Sunrise over Machu Picchu

Do not visit Machu Picchu if you are not going to be there during the sunrise, it is one of the most amazing and memorable experiences of life!

We started early from Poroy train station, which was about 30 mins from Cusco town, and reached Aquas Calientes station in the middle of the day, the journey was about 3 hours and extremely picturesque with the train equipped with vista glass domes. Aquas Calientes is the base for onward journey into Machu Picchu, a touristy town and a great place to hire a local guide. People also either fly into Aquas Calientes, take a 2 hour train ride from the Sacred Valley (Ollantaytambo, about hour and a half from Cusco by road) or do the 5 day Inca Trail by walking.

P1080490Negotiating out of the Aquas Calientes train station was an immediate indication of how popular the place was, our hotel was a walking distance from the train station and walked on narrow cobblestone steep lanes, carrying our luggage amid thinning supply of oxygen due to altitude – Coca tea helped a bit at the hotel registration.

We immediately started working on hiring an authorized private guide for our visit to Machu Picchu the next morning – he came over in the evening and explained us the logistics as well as expectations. Make sure to purchase your Machu Picchu entrance tickets way in advance, as number of visitors are limited and during peak season there is always a rush.

P1080492We left our hotel at 4AM in the morning in pitch-dark and reached the bus station with about 15 mins of brisk walk, it was cold, the line at the bus-stand was long but bus services were constant. The bus ride took 30 minutes and we entered the gates of Machu Picchu Citadel – The Sun Temple of the Incas – the Kingdom of Huascar and Atahuallpa, the conquest of Francisco Pizzaro and the discovery by Hiram Bingham.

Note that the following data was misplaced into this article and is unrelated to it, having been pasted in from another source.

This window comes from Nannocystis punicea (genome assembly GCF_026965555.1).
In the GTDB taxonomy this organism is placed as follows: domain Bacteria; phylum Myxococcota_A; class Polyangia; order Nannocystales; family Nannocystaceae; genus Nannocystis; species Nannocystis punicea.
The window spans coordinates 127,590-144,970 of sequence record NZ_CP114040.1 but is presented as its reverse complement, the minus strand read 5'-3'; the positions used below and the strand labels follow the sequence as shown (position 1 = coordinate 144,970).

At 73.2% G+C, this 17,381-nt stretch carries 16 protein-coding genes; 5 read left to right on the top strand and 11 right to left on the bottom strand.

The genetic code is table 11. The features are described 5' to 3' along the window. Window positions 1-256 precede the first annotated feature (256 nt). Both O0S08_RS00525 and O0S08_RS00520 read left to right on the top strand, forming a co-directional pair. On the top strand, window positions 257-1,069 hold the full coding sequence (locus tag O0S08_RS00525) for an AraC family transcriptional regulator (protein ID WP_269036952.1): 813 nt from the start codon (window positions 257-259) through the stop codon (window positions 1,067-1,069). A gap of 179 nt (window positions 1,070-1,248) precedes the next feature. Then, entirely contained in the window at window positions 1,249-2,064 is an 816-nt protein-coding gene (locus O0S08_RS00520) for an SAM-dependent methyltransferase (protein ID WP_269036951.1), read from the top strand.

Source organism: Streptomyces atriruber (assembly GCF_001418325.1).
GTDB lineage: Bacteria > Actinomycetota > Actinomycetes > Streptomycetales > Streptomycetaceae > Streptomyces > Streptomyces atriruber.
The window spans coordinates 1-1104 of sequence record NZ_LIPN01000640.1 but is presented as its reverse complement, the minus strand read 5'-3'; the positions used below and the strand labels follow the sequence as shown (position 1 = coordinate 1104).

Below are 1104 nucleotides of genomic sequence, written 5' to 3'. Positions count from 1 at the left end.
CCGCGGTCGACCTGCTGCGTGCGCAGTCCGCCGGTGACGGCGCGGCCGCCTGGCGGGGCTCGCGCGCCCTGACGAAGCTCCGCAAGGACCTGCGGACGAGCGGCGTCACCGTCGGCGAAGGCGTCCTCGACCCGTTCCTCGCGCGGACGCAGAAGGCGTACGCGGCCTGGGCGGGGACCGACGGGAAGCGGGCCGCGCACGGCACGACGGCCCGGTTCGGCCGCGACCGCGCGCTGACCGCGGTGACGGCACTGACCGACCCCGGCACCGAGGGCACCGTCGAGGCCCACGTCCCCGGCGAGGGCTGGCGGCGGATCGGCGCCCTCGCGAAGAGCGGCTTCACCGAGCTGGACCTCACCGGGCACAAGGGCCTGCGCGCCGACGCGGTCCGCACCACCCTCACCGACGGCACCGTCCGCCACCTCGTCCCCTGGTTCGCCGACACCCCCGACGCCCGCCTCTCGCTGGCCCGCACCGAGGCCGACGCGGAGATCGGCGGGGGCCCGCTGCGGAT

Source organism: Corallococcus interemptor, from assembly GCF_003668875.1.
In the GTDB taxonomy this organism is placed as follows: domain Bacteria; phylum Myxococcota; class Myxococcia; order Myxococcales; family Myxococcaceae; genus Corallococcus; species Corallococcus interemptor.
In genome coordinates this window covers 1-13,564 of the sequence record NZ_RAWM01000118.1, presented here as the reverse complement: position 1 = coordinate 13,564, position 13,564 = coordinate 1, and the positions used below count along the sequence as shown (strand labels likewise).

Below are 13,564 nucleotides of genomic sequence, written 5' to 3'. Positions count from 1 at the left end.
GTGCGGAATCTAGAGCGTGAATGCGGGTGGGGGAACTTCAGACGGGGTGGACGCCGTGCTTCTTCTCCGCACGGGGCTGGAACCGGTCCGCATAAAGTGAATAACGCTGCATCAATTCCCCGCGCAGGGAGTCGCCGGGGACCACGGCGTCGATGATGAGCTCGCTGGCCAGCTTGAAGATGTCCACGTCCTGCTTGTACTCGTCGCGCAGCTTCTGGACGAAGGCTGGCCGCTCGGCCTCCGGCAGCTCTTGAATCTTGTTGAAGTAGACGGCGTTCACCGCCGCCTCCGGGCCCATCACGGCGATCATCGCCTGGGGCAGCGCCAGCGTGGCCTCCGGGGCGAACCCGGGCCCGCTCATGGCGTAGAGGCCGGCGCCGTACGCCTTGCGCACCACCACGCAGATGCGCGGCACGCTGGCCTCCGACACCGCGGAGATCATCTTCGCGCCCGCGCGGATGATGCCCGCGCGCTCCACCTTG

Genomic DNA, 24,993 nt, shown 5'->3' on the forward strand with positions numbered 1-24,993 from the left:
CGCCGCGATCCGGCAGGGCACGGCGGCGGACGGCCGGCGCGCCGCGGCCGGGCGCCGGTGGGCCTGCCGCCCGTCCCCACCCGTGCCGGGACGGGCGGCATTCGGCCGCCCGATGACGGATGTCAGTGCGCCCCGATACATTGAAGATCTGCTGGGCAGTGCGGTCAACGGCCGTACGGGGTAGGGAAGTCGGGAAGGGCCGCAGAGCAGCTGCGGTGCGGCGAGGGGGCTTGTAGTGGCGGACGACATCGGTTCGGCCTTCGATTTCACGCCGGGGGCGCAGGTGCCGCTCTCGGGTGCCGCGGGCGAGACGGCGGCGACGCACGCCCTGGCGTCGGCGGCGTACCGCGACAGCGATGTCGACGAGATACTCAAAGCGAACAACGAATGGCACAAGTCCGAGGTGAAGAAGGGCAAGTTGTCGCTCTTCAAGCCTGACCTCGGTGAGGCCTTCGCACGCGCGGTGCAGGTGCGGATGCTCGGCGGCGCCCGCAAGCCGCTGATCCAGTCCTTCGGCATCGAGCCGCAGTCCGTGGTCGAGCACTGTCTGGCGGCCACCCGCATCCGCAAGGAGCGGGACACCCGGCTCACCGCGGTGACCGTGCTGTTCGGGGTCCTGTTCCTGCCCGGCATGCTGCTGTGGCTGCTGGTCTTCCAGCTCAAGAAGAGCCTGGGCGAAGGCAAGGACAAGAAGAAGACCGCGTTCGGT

It was still dark or almost predawn when we reached the gates, there was a slight halo behind the eastern peaks of Andes indicating a sunrise any moment. Our guide took us to a high vantage point immediately, high upon a nearby outcrop to witness the stone terraces of the Temple no sooner the first rays of the sun falls over; when it rises from behind the eastern Andes. The visual, the experience was amazing – slowly as the sun was rising, it was illuminating steps of the Sun Temple, one step at a time. Soon we saw llamas out grazing and it started getting crowded with visitors all over the terrace slopes, but nothing like the first few rays of the sun slowly illuminating one step at a time.

We spent the rest of the morning listening to our guide as he passionately conveyed the history and the making of Machu Picchu and Huayna Picchu, the mirror rooms, etc. and it’s significance to Inca Empire. As the warmth started settling in, layers of clothing started coming out. The surrounding area is also great for hummingbirds and they are all over.

During mid-day we left the Citadel, got our passports stamped with Machu Picchu stamp at the counter and finished with a nice lunch at the cafeteria by the entrance (very expensive!). Once again, we were glad we witnessed the sunrise fall over the temple terrace slopes and wondered how it must have been during the pre-columbian Inca prime times.

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